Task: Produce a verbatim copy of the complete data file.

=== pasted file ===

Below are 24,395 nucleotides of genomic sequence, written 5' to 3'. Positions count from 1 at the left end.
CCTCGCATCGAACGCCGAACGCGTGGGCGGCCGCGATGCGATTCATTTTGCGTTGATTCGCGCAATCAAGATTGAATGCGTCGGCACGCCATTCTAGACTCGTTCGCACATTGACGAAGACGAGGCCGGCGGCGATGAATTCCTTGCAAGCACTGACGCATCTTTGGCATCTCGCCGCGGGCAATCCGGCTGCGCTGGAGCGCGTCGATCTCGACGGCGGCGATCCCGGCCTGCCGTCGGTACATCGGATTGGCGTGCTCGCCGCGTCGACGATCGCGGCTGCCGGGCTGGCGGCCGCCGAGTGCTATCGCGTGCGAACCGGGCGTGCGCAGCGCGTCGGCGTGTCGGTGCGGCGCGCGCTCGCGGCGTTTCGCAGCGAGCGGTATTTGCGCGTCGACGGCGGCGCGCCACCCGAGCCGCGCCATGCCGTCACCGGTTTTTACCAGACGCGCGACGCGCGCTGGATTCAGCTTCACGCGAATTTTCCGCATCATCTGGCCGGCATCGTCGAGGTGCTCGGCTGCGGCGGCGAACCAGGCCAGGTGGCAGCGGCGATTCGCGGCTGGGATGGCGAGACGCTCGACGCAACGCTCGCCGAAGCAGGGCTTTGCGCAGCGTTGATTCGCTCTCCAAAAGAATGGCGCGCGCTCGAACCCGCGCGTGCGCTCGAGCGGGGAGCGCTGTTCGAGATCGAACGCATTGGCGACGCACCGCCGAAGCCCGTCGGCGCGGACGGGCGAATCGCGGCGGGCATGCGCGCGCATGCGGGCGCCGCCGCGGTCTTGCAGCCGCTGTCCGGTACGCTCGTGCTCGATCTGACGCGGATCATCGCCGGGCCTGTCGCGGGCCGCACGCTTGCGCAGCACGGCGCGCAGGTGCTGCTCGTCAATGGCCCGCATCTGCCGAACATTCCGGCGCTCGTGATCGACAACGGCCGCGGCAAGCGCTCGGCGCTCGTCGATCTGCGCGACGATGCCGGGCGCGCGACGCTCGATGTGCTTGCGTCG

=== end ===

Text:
Below are 24,395 nucleotides of genomic sequence, written 5' to 3'. Positions count from 1 at the left end.
CCTCGCATCGAACGCCGAACGCGTGGGCGGCCGCGATGCGATTCATTTTGCGTTGATTCGCGCAATCAAGATTGAATGCGTCGGCACGCCATTCTAGACTCGTTCGCACATTGACGAAGACGAGGCCGGCGGCGATGAATTCCTTGCAAGCACTGACGCATCTTTGGCATCTCGCCGCGGGCAATCCGGCTGCGCTGGAGCGCGTCGATCTCGACGGCGGCGATCCCGGCCTGCCGTCGGTACATCGGATTGGCGTGCTCGCCGCGTCGACGATCGCGGCTGCCGGGCTGGCGGCCGCCGAGTGCTATCGCGTGCGAACCGGGCGTGCGCAGCGCGTCGGCGTGTCGGTGCGGCGCGCGCTCGCGGCGTTTCGCAGCGAGCGGTATTTGCGCGTCGACGGCGGCGCGCCACCCGAGCCGCGCCATGCCGTCACCGGTTTTTACCAGACGCGCGACGCGCGCTGGATTCAGCTTCACGCGAATTTTCCGCATCATCTGGCCGGCATCGTCGAGGTGCTCGGCTGCGGCGGCGAACCAGGCCAGGTGGCAGCGGCGATTCGCGGCTGGGATGGCGAGACGCTCGACGCAACGCTCGCCGAAGCAGGGCTTTGCGCAGCGTTGATTCGCTCTCCAAAAGAATGGCGCGCGCTCGAACCCGCGCGTGCGCTCGAGCGGGGAGCGCTGTTCGAGATCGAACGCATTGGCGACGCACCGCCGAAGCCCGTCGGCGCGGACGGGCGAATCGCGGCGGGCATGCGCGCGCATGCGGGCGCCGCCGCGGTCTTGCAGCCGCTGTCCGGTACGCTCGTGCTCGATCTGACGCGGATCATCGCCGGGCCTGTCGCGGGCCGCACGCTTGCGCAGCACGGCGCGCAGGTGCTGCTCGTCAATGGCCCGCATCTGCCGAACATTCCGGCGCTCGTGATCGACAACGGCCGCGGCAAGCGCTCGGCGCTCGTCGATCTGCGCGACGATGCCGGGCGCGCGACGCTCGATGTGCTTGCGTCG